Mark Crispin (MRC@PANDA.PANDA.COM)
Wed, 24 Feb 88 18:03:50 PST
I sympathize with JBVB's problem. I've been fighting it for almost 10 years
now, both in my own code (Telnet implementations for 3 different operating
systems) and in other's code. As far as I know, Telnet implementations
which get various of these complexities right are few and far between.
Here's my own list of Neanderthals:
. host systems which send parity over Telnet connections. These are
becoming rarer over time, but there's still a few out there.
. operating systems which can't tell the difference between a terminal
which sends parity and one which doesn't, making it virtually impossible
for the Telnet client to know what to do with that 8th bit. ITS is the
only OS I know that lets an application know that the 8th bit is
significant. WAITS gets partial credit for supporting this for terminals
it recognizes under its display service. VAX/VMS may also be a winner.
I believe Unix flunks, as does most versions of TOPS-20 (only PANDA
TOPS-20 has a "parity terminal" status bit).
. Telnet servers which confuse Telnet binary state with some local concept
of what is binary. Tenex gets a big, red F in this (this was the infamous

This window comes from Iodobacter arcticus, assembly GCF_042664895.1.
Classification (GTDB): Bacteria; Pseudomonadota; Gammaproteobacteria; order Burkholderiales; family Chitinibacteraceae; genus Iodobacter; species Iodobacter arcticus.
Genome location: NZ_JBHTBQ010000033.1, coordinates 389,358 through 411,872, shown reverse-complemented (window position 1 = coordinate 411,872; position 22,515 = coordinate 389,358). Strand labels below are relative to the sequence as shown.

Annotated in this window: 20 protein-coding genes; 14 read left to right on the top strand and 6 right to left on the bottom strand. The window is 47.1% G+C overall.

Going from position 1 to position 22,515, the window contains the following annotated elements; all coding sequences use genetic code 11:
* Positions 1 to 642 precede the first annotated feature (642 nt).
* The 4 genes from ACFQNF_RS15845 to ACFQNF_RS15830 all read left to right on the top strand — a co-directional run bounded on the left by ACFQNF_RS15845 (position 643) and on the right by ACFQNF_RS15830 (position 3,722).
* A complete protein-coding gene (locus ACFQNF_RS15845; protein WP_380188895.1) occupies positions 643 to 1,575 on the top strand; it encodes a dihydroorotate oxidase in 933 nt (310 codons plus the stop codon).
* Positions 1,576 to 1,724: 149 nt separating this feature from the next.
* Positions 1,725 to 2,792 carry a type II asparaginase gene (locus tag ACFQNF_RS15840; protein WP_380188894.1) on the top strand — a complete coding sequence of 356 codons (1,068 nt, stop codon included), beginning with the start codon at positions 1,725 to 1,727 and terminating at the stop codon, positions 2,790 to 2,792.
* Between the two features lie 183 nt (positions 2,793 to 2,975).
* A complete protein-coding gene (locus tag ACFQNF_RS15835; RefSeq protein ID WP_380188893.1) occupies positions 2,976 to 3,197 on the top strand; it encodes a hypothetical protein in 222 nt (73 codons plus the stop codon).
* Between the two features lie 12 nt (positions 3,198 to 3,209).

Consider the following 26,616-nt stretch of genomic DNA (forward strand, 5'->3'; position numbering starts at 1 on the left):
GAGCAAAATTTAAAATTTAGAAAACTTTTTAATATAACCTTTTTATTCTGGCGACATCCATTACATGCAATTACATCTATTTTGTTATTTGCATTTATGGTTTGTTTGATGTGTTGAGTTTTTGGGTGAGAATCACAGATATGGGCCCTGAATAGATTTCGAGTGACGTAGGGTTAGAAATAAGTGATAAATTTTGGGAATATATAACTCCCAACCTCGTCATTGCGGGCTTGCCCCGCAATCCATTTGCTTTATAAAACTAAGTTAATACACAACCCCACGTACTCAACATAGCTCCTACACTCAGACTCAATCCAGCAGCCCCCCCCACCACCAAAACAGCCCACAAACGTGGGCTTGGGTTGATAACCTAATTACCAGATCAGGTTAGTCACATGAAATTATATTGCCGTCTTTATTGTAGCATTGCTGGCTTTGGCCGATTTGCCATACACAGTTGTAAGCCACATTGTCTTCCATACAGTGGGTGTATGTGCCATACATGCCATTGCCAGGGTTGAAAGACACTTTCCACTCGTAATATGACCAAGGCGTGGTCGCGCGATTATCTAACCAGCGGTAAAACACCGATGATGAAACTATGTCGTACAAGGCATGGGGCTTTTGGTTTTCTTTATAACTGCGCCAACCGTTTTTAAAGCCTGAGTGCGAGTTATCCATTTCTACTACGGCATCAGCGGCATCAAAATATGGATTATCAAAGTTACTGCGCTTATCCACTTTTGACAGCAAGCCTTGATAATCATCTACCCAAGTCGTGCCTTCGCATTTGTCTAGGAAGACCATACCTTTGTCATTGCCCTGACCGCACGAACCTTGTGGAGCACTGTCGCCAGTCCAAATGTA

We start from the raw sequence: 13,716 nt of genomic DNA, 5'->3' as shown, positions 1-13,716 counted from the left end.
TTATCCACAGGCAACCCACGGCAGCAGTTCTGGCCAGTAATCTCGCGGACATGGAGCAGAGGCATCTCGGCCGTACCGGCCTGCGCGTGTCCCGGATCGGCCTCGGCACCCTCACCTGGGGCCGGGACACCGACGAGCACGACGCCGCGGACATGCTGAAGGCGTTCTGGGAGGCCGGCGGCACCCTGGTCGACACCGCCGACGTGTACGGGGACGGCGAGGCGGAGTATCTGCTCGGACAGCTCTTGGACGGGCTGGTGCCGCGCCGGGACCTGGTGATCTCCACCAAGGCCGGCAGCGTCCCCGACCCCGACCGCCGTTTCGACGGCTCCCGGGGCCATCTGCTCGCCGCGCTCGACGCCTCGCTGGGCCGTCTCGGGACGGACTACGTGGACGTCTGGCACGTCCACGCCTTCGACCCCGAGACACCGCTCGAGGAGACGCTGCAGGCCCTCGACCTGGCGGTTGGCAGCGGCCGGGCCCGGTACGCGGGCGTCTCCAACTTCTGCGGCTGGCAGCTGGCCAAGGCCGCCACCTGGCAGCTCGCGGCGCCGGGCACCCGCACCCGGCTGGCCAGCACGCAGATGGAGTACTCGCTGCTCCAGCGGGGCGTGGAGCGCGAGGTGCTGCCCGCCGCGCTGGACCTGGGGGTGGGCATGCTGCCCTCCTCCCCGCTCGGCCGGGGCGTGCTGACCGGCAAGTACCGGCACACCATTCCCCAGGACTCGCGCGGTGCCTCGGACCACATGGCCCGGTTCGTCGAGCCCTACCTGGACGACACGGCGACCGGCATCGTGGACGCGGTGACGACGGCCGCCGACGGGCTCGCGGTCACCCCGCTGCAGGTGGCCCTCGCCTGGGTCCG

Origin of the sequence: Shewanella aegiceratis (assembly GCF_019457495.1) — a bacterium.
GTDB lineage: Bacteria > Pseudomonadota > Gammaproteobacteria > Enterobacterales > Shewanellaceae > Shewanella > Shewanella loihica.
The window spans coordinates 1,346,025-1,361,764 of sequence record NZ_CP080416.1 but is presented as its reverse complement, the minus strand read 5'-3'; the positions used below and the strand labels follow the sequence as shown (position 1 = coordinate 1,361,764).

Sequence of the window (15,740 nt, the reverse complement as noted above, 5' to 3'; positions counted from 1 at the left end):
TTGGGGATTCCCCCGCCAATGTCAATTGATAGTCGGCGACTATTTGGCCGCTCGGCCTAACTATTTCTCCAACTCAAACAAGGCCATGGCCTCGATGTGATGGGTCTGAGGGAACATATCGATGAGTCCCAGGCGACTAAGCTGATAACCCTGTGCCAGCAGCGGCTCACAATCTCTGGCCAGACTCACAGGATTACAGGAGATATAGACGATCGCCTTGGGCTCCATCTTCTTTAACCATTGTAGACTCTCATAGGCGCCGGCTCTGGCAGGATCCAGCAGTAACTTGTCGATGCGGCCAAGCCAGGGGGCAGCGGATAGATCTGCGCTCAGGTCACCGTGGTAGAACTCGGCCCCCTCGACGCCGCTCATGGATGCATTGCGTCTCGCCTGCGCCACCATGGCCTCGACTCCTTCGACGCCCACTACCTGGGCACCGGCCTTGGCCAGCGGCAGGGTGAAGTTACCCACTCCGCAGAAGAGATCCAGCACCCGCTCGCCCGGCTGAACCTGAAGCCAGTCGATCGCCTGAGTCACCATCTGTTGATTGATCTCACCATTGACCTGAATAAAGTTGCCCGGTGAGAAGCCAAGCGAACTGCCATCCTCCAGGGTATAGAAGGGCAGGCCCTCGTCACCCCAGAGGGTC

"new Telnet performance bug" of the late 70's), as do certain versions of
Unix which associate Telnet binary with something called "raw mode." This
is one of the most serious problems facing Telnet application developers
trying to do something useful with 8-bit I/O.
. operating systems which have no way to instruct the Telnet server to get
out of binary mode. WAITS and PANDA versions of TOPS-20 are the only OS's
I know of that handle this problem, which is what once a TAC user does
@B I S he can't get out of binary mode.
. Telnet servers which fail to double '377 (FFh for you Unix guys). Most
versions of TOPS-20 (except for PANDA) have this serious bug, and it's led
to a plethoria of programs which manually double FFh. Guess what happens
when you try to run such programs on a PANDA system which does it right...
The most distressing part about all of this is that these bugs are ancient
bugs, that intelligent hackers have fixed years ago, but still broken versions
continue to proliferate.
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